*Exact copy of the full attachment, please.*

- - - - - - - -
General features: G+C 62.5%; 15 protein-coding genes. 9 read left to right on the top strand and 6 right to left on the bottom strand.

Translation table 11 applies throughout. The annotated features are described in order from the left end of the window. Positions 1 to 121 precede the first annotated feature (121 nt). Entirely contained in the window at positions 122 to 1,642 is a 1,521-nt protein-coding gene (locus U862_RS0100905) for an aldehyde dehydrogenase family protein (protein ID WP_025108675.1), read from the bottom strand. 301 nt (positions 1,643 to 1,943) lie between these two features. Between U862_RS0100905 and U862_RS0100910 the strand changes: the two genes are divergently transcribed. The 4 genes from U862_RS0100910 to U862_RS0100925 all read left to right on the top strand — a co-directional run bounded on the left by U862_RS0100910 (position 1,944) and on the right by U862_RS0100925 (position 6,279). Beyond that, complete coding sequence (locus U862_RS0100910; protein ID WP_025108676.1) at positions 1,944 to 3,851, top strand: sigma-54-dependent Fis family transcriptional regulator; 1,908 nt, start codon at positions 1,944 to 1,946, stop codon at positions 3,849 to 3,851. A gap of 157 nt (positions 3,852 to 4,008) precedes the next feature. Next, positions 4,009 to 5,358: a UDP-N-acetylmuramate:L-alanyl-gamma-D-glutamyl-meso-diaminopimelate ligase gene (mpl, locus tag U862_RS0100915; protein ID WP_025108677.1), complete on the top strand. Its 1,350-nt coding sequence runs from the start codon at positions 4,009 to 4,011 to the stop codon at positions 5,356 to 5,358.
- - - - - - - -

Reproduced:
General features: G+C 62.5%; 15 protein-coding genes. 9 read left to right on the top strand and 6 right to left on the bottom strand.

Translation table 11 applies throughout. The annotated features are described in order from the left end of the window. Positions 1 to 121 precede the first annotated feature (121 nt). Entirely contained in the window at positions 122 to 1,642 is a 1,521-nt protein-coding gene (locus U862_RS0100905) for an aldehyde dehydrogenase family protein (protein ID WP_025108675.1), read from the bottom strand. 301 nt (positions 1,643 to 1,943) lie between these two features. Between U862_RS0100905 and U862_RS0100910 the strand changes: the two genes are divergently transcribed. The 4 genes from U862_RS0100910 to U862_RS0100925 all read left to right on the top strand — a co-directional run bounded on the left by U862_RS0100910 (position 1,944) and on the right by U862_RS0100925 (position 6,279). Beyond that, complete coding sequence (locus U862_RS0100910; protein ID WP_025108676.1) at positions 1,944 to 3,851, top strand: sigma-54-dependent Fis family transcriptional regulator; 1,908 nt, start codon at positions 1,944 to 1,946, stop codon at positions 3,849 to 3,851. A gap of 157 nt (positions 3,852 to 4,008) precedes the next feature. Next, positions 4,009 to 5,358: a UDP-N-acetylmuramate:L-alanyl-gamma-D-glutamyl-meso-diaminopimelate ligase gene (mpl, locus tag U862_RS0100915; protein ID WP_025108677.1), complete on the top strand. Its 1,350-nt coding sequence runs from the start codon at positions 4,009 to 4,011 to the stop codon at positions 5,356 to 5,358.